European Mountain Ash
Sorbus aucuparia
Rose family (Rosaceae)

Description: This tree is 20-50' tall; it usually has a single trunk about -1' across and an elongated open crown, although multi-stemmed shrubby forms are known to exist. The trunk bark of young trees is light gray, smooth to slightly rough-textured, and speckled with flattened white lenticels (air pores). The trunk bark of older trees is dark gray, rough-textured, fissured, and slightly scaly. Branches are light gray and smooth, while young shoots are light green to reddish green and usually pubescent. The terminal and lateral buds of young shoots are conspicuously hairy. Alternate compound leaves are 6-10" long, odd-pinnate with 11-19 leaflets, and deciduous. The central stalk (rachis) of the compound leaf is light green or yellowish green, angular, and glabrous to slightly pubescent. Individual leaflets are 1-2" long and -" across; they are more or less oblong in shape, coarsely serrated (except along their basal margins), and blunt-tipped. Each leaflet has a short petiolule (basal stalklet) that is 1/8" in length or less. The upper surface of each leaflet is medium green and glabrous, while the lower surface is light green and glabrous to pubescent. The stout petiole of each compound leaf is light green and glabrous to slightly pubescent.



Flat-headed panicles of white flowers are produced occasionally from the axils of the leaves; these panicles are 3-6" across and erect to slightly nodding. The peduncle and pedicels of each panicle are light green and pubescent; later they become light brown or yellowish brown when the fruit matures. Individual flowers are 1/3" across, consisting of 5 spreading white petals, a short green calyx with 5 teeth, an inferior ovary with 3-4 styles, and 15-20 white stamens. The blooming period occurs from late spring to mid-summer. The flowers are usually mildly fragrant. Fertile flowers are replaced by small fleshy fruits called 'pomes.' At maturity, individual pomes are about 1/3" across, globoid or slightly subgloboid, bright orange to red, and usually 2-seeded. These pomes have a bitter flavor. The root system is woody and branching. This tree reproduces by reseeding itself.

Cultivation:  The preference is full to partial sun, moist to dry-mesic conditions, and cool to warm summer temperatures. The soil can contain clay-loam, loam, peat, or rocky soil; its pH should be somewhat acidic. This tree has excellent winter hardiness; it develops slowly and is relatively short-lived.

Range & Habitat: European Mountain Ash is a non-native tree that has naturalized in NE Illinois (see Distribution Map). Outside of cultivation, it is uncommon. This species was introduced to North America from Eurasia as an ornamental landscape tree. Within the state, habitats consist of swamps, bogs, fens, and roadsides. In Eurasia, this tree is often found in mountainous areas with acidic bedrock (e.g., granite).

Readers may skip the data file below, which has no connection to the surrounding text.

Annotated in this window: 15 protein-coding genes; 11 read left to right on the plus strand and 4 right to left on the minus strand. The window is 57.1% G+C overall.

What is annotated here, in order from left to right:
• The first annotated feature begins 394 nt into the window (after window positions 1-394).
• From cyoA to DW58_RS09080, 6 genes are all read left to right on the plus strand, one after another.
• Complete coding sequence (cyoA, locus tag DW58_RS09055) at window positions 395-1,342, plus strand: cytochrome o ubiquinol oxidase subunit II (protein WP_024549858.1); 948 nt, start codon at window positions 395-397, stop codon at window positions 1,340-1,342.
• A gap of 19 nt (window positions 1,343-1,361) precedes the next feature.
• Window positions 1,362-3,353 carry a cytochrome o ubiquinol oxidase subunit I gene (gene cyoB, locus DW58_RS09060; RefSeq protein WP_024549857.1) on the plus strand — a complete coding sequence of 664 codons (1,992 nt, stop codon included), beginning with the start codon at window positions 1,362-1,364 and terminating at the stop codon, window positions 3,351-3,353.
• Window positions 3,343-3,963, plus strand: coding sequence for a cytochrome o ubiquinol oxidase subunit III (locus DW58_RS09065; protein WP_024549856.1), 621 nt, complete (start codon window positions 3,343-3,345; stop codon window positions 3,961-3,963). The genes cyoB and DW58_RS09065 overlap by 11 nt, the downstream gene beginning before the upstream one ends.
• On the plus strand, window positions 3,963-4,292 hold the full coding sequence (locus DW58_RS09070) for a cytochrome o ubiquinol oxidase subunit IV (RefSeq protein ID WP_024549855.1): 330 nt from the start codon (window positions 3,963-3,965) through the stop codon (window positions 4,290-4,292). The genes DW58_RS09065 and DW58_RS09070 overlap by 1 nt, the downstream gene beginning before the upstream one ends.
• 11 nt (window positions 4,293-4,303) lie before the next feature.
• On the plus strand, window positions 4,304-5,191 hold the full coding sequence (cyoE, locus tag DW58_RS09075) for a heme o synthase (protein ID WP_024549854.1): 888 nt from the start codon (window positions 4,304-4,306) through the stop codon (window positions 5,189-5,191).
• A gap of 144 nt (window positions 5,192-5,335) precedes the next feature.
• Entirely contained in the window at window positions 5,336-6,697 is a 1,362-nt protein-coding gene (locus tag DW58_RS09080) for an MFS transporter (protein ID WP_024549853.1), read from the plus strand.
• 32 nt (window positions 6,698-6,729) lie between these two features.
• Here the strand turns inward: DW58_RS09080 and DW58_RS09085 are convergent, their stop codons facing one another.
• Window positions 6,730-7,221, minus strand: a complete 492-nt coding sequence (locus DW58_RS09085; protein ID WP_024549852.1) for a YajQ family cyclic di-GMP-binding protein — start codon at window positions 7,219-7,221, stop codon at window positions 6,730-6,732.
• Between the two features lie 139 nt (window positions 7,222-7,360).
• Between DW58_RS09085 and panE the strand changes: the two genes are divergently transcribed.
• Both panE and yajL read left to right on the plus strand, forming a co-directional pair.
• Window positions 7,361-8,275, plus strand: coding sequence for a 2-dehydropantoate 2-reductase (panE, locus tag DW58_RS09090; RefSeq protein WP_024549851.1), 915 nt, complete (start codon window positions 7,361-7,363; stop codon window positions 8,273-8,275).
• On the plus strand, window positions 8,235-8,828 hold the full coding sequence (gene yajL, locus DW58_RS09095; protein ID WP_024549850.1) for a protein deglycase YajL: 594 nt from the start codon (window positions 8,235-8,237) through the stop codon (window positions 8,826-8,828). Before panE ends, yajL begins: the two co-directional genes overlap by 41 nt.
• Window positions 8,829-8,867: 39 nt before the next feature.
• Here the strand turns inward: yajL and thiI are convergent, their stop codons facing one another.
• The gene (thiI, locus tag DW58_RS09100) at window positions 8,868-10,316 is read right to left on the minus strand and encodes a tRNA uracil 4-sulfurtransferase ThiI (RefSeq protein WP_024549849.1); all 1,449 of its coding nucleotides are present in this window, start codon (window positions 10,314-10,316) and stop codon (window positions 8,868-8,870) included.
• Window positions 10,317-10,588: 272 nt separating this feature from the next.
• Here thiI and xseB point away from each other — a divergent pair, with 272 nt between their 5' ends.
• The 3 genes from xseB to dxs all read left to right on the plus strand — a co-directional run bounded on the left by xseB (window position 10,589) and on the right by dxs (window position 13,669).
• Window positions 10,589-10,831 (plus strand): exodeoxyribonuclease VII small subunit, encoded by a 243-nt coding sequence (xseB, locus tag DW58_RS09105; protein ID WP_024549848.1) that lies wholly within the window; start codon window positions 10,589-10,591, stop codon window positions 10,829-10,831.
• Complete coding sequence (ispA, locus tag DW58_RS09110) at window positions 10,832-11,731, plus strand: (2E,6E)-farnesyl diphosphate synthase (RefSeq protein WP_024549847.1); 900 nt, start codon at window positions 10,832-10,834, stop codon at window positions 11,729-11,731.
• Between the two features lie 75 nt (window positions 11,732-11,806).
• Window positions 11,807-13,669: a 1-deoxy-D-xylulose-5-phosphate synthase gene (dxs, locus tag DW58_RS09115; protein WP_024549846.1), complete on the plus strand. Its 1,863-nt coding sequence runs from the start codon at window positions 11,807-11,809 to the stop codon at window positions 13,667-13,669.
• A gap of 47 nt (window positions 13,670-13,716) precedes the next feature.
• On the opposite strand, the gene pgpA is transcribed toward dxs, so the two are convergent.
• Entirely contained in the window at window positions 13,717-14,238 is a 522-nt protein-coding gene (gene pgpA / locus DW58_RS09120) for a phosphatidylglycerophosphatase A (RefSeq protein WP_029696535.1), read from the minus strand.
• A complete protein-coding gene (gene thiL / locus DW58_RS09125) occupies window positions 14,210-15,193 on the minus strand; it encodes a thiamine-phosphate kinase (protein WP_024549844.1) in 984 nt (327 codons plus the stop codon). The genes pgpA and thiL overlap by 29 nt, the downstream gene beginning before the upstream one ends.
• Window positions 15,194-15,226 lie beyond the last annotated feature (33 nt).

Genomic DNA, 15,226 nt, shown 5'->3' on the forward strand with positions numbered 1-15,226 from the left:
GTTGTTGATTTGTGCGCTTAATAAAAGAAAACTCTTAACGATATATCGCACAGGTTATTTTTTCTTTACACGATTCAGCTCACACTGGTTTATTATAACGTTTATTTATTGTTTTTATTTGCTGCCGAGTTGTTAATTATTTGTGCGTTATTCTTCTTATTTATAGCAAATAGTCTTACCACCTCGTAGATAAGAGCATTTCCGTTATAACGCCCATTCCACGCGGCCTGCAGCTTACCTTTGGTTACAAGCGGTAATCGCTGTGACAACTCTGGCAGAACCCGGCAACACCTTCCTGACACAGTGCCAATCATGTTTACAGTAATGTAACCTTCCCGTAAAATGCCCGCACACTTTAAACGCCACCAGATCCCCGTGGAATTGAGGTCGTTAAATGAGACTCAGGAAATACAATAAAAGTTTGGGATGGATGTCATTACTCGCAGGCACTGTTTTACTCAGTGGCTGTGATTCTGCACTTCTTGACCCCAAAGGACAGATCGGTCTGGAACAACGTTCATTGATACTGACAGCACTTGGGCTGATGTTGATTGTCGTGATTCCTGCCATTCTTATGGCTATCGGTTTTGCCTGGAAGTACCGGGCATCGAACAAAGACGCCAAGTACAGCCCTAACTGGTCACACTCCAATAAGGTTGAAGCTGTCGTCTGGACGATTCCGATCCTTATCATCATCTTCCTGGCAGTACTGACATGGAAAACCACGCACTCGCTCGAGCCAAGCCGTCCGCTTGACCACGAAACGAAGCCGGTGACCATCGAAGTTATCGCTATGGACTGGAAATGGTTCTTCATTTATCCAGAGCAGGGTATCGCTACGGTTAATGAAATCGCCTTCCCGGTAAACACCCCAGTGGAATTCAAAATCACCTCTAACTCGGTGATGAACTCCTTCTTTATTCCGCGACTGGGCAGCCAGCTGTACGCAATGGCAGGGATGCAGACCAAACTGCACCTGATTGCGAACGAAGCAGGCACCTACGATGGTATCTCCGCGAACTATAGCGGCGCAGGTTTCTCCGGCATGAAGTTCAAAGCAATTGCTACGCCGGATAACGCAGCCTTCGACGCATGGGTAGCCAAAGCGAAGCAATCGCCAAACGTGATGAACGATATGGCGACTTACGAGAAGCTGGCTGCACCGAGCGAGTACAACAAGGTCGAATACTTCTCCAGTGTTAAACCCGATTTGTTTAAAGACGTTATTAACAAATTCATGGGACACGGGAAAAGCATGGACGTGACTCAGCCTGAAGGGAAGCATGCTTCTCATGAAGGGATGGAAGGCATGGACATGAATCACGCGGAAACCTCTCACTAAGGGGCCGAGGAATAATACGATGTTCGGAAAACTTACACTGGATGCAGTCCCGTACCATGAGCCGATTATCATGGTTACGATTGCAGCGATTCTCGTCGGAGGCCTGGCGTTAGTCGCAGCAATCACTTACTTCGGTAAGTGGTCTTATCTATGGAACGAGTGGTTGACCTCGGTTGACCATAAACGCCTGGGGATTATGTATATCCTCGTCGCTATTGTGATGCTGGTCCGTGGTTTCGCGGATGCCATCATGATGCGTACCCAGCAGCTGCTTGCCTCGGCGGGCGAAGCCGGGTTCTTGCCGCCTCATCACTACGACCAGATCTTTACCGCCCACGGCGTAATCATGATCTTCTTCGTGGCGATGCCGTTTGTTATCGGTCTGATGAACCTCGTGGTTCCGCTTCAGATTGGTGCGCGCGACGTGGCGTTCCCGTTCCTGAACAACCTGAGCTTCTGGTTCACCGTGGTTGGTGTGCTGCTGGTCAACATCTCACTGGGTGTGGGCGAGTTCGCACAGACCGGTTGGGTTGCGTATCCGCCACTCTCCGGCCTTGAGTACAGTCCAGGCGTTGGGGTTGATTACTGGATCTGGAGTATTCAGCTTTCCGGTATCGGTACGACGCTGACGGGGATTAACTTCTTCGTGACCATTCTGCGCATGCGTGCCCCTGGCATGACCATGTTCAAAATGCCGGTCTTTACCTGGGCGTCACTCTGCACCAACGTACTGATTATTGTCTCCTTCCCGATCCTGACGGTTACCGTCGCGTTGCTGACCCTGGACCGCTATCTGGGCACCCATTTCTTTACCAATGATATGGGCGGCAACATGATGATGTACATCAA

Faunal Associations: In this discussion, information about floral-faunal relationships is derived from observations of both native Sorbus spp. (Mountain Ashes) and European Mountain Ash. The flowers are visited by honeybees, bumblebees, various solitary bees, Syrphid flies, and beetles; these insect seek nectar or pollen and cross-pollination by their floral visitations is required for the development of fruit. Other insects feed on foliage, fruit, and other parts of Mountain Ashes. These insect feeders include the caterpillars of several Acronicta spp. (Dagger Moths) and other moths, the larvae of Pristiphora geniculata (Mountain Ash Sawfly), Aphis pomi (Green Apple Aphid) and Eriosoma lanigerum (Woolly Apple Aphid), the larvae of wood-boring beetles Saperda candida (Round-Headed Apple Tree Borer) and Scolytus rugulosus (Shothole Borer), the flea beetle Paria fragaria (Strawberry Rootworm), and the scarab beetle Macrodactylus subspinosus (Rose Chafer). For a more complete listing of the moths, see the Moth Table. Although it is not preferred and often persists into winter, the fruit of Mountain Ashes is eaten by such birds as the Ruffed Grouse, Cedar Waxwing, Pine Grosbeak, Evening Grosbeak, Veery, Swainson's Thrush, and Passenger Pigeon (now extinct). The Ruffed Grouse also feeds on the buds. White-Tailed Deer browse on the twigs and foliage, while the Meadow Vole gnaws on the bark of saplings.

Photographic Location: The Arboretum at the University of Illinois in Urbana, Illinois.



Comments:
European Mountain Ash is rather variable across its range and several subspecies have been described. The typical subspecies, Sorbus aucuparia aucuparia, is a small tree with pubescent shoots and leaves, while another subspecies, Sorbus aucuparia sibirica, is a small tree with glabrous shoots and leaves. Other subspecies, which are usually found in Alpine or northern boreal areas, are short multi-stemmed shrubs; these latter subspecies are rarely cultivated in North America. Two native species, Sorbus americana (American Mountain Ash) and Sorbus decora (Showy Mountain Ash), have been found in northern Illinois, where they are quite rare. These native species differ from European Mountain Ash by having larger leaflets (2-3") with more elongated tips, and their young shoots and buds are glabrous, rather than pubescent or hairy. In spite of their common names, these species are not closely related to true Ashes (Fraxinus spp.), with whom they share superficially similar compound leaves. Another common name of Sorbus aucuparia is the Rowan Tree.

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